- MedOne ComSci
- ChapterSource: Rousseau B, Branski R, ed. Anatomy and Physiology of Speech and Hearing. 1st Edition. Thieme; 2018. doi:10.1055/b-005-148975Comment: To fully appreciate a disorder, speech-language pathologists and audiologists must have a working knowledge of how various parts of the body function and how they work together toward a meaningful goal. The purpose of this chapter is to set the stage for the study of anatomy and physiology for speech, language, swallowing, hearing, balance, and related disorders. Specifically, we introduce terminology commonly used in the study of anatomy and physiology; provide an overview of the various body systems, including those used for speech, language, swallowing, hearing, balance, and related functions; and relate these concepts to disorders managed by speech-language pathologists and audiologists.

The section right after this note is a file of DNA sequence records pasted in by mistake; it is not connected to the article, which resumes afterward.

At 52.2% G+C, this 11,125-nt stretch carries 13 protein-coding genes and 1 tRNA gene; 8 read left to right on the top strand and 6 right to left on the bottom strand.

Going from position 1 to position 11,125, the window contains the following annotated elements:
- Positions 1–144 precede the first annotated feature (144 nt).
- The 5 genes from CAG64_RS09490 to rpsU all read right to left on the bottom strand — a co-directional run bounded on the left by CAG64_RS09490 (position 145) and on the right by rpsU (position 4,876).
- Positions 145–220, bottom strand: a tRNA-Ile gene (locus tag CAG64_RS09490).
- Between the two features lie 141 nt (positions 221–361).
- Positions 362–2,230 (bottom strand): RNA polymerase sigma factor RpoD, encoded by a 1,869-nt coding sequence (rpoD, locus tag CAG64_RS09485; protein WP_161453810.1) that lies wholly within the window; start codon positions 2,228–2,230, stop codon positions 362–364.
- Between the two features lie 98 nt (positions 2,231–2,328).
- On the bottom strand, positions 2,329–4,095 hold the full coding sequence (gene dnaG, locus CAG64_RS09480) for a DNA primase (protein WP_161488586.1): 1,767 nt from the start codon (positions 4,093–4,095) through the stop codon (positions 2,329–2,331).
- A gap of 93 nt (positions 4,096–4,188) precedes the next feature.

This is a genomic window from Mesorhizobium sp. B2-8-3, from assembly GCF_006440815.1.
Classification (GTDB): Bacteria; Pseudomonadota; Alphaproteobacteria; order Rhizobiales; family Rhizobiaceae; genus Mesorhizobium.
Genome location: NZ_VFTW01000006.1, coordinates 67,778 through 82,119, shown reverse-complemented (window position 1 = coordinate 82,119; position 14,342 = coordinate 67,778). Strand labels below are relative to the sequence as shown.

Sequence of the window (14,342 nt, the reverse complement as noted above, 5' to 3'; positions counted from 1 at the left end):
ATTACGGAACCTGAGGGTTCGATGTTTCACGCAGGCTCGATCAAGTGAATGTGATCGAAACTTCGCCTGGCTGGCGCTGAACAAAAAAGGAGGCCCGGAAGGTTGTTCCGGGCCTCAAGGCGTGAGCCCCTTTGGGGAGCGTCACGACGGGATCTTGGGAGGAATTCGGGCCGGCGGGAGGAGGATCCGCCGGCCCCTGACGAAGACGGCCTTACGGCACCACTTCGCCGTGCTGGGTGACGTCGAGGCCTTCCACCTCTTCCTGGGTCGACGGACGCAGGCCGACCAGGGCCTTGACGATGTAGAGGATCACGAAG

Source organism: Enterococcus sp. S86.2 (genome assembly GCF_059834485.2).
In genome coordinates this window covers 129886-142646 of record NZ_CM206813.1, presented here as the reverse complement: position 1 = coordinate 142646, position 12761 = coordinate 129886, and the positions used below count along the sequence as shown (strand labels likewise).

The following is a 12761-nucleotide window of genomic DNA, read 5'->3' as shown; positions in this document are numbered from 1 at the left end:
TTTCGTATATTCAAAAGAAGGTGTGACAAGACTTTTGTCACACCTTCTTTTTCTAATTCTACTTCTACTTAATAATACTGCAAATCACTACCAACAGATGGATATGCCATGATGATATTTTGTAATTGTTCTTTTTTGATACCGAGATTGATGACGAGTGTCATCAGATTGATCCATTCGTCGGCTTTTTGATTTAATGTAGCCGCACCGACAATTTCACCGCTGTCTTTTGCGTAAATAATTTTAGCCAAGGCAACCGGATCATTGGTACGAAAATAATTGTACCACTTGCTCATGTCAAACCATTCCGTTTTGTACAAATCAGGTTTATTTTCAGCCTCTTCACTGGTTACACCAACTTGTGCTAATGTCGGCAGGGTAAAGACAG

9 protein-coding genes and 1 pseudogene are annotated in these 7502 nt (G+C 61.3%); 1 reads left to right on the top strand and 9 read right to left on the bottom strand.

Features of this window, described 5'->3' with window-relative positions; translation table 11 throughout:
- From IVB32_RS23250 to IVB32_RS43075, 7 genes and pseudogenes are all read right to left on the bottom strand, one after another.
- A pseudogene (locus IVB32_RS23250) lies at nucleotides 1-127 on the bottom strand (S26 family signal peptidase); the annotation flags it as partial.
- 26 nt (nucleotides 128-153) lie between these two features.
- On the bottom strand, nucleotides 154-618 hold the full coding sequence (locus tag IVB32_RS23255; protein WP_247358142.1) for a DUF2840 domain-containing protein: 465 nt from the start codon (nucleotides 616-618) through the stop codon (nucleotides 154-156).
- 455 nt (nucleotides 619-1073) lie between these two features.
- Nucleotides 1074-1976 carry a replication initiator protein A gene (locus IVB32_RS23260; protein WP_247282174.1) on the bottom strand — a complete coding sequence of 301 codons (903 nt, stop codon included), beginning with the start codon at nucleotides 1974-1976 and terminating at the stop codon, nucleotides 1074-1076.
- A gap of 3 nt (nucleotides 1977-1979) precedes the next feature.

Assessment and Management of Aphasia, Selected From Medical Speech-Language Pathology: A Practitioner's Guide, 3e, Alex F. Johnson and Barbara H. Jacobson, 2016Source: Johnson A, Jacobson B, ed. Medical Speech-Language Pathology. A Practitioner's Guide. 3rd Edition. Thieme; 2016.Comment: This chapter is an overview of current principles and methods for assessment and management of acquired aphasia in adults in post-acute clinical settings. Current evidence-based approaches to aphasia treatment and management are emphasized, as well as the practical clinical decisions involved in designing treatment for individuals and stroke survivor groups.
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